Supernatural: Season 4, Episode 17

It's a Terrible Life (26 Mar. 2009)

TV Episode  -   -  Drama | Fantasy | Horror
8.8
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Ratings: 8.8/10 from 1,425 users  
Reviews: 4 user | 2 critic

In an alternate reality mysteriously created as if Sam and Dean were never brothers and have never met, Sam and Dean work at a marketing office where they are forced to team up with one ... See full summary »

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(as James Conway)

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(created by),
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Title: It's a Terrible Life (26 Mar 2009)

It's a Terrible Life (26 Mar 2009) on IMDb 8.8/10

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Cast

Episode cast overview:
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...
...
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Ian
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...
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Paul Dunbar
John Hainsworth ...
P.T. Sandover
...
Dean's Co-worker
Steven Elliot ...
(as Steve Elliot)
...
Security Guard
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Storyline

In an alternate reality mysteriously created as if Sam and Dean were never brothers and have never met, Sam and Dean work at a marketing office where they are forced to team up with one another when a series of mysterious suicides point to a ghost haunting the premises. Written by Anonymous

Plot Summary | Plot Synopsis


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TV-14
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Release Date:

26 March 2009 (USA)  »

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1.78 : 1
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Did You Know?

Trivia

Dean Smith's family members' names are - dad: Bob (a.k.a. Bobby Singer), Mom: Ellen (a.k.a. Ellen Harvelle), and sister: Jo (a.k.a. Jo Harvelle). Sam Wesson's fiancé's name is Madison (a.k.a. Madison Owens). See more »

Quotes

Dean Winchester: Angel or not, I will stab you in your face.
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Connections

References Project Runway (2004) See more »

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Well respected man
by The Kinks
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User Reviews

 
Defender
2 August 2011 | by (Finland) – See all my reviews

How do you follow up the best episode of the season so far? By attempting to top it? Sure, that works if the best episode was "only" good or great, but when it happens to be one of best in the series *ever*, you have an almost insurmountable problem. The show-runners made a wise choice by deciding to do a Format Breaker. At first this may seem like a Weird One, such as "Monster Movie" (#4.5), but it really only breaks the series' format of "weird things happen, Sam and Dean arrive to investigate".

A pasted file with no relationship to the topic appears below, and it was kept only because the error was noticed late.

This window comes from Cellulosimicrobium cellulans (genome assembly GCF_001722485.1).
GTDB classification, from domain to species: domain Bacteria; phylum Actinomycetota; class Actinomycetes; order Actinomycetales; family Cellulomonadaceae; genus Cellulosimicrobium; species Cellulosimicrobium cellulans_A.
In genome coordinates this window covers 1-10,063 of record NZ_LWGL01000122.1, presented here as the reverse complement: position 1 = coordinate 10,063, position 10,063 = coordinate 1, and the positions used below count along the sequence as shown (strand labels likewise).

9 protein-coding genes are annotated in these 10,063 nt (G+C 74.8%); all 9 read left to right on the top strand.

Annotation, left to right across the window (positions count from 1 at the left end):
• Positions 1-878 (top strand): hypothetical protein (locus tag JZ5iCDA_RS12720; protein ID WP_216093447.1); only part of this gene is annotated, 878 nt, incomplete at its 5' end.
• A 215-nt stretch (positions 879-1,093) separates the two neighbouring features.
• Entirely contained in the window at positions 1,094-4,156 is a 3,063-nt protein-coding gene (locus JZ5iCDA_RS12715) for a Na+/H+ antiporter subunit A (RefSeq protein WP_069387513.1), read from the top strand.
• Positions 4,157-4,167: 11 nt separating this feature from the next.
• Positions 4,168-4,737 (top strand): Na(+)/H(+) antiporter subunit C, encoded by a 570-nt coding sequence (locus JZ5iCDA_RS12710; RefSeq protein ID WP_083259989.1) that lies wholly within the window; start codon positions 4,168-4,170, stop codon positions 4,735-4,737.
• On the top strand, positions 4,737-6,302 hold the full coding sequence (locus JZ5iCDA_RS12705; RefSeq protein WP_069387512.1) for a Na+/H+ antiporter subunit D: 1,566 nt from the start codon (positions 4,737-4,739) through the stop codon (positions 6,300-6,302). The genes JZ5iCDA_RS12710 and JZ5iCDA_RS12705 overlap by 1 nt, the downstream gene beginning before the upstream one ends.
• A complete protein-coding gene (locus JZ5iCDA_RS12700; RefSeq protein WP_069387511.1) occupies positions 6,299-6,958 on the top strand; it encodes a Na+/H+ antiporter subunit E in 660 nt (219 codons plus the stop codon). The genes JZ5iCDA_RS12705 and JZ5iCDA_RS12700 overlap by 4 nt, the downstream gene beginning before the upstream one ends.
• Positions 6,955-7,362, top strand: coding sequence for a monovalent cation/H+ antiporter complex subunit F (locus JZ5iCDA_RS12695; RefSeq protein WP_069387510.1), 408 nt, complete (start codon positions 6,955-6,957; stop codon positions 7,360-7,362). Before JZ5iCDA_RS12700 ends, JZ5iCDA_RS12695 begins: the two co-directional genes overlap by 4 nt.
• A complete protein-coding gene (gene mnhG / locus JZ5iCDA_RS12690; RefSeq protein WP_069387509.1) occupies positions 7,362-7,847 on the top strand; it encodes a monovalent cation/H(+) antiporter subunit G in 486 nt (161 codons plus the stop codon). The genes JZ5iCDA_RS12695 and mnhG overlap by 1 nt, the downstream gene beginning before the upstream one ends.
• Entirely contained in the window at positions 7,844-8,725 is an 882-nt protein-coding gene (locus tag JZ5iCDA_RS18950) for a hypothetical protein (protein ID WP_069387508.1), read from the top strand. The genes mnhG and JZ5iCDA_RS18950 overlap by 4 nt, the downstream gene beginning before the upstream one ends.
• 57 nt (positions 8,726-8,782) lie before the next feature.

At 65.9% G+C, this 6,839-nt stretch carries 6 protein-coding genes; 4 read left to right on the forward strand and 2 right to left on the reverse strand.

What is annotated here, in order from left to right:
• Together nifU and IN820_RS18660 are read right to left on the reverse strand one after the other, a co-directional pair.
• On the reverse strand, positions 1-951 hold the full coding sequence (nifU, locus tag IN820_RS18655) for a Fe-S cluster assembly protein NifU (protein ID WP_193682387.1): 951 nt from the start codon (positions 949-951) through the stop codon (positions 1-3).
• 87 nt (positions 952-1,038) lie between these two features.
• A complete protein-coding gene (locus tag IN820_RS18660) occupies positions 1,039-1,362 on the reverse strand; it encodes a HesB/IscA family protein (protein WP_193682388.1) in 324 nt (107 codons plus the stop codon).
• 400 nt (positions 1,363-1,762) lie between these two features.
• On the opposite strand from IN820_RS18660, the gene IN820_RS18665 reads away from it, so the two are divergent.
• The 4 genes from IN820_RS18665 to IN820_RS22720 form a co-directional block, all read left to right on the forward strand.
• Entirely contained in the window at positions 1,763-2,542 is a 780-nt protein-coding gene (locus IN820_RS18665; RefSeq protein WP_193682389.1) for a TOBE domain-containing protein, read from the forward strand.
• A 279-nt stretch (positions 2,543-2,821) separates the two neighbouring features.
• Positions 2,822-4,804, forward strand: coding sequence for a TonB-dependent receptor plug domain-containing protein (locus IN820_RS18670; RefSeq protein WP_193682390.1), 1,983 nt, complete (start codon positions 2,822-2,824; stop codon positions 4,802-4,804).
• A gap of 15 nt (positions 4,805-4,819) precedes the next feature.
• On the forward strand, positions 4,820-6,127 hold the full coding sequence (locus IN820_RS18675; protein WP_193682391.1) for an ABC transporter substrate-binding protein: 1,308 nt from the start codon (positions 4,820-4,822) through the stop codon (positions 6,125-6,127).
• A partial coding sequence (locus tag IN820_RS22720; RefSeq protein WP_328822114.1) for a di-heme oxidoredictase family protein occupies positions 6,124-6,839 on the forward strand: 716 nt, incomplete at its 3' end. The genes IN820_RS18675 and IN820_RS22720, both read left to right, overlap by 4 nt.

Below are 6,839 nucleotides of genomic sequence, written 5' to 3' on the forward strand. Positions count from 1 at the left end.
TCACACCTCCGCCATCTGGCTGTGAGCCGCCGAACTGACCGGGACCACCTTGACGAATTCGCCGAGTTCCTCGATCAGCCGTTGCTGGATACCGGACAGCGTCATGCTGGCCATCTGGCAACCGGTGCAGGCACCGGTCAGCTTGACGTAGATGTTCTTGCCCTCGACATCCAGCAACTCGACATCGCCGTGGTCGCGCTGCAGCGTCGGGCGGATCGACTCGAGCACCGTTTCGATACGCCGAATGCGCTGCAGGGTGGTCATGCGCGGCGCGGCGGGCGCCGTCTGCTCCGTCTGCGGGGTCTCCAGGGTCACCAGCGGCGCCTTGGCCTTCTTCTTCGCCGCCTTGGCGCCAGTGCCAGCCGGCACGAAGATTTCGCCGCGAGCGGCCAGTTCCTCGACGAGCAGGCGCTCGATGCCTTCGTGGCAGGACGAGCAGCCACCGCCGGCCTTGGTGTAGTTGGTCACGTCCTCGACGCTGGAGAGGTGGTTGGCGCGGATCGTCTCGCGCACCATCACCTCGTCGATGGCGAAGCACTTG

At three minutes, the pre-credits sequence is slightly too long, especially as the premise could have been presented in a more compact way. Well, at least there are even longer ones on TV (*nine* minutes is the longest I've ever seen). Interweaving two different central ideas into one episode - even when that's the whole point of the episode - isn't easy, and when one of them could have been just about any Monster-of-the-Week, it's not *that* impressive an achievement when the interweaving succeeds.

The good news is, there is some nice action and plenty of laughs, especially one spectacular gross-out moment with black humor. There are also some subtle self-ironic moments regarding the series format. Also, almost always when Kurt Fuller is in anything, you can safely bet he delivers one of his trademark, deliciously arrogant, crooked, untrustworthy characters. His inclusion in the recurring cast is a definite plus. And Castiel's previous revelation that not only did Dean make the breaking of the seals possible in the first place but he also has to stop Lucifer finally made the writers break Dean out of his uncharacteristic "I'm not demanding answers to why I was broken out of Hell" state, which was a really good thing. Castiel did not know the details, so now Dean has to seek the answers.

However, an episode where the cleverest thing is a couple of unexpected familiar comic relief characters, doesn't really achieve greatness. A solid 7/10 it is.


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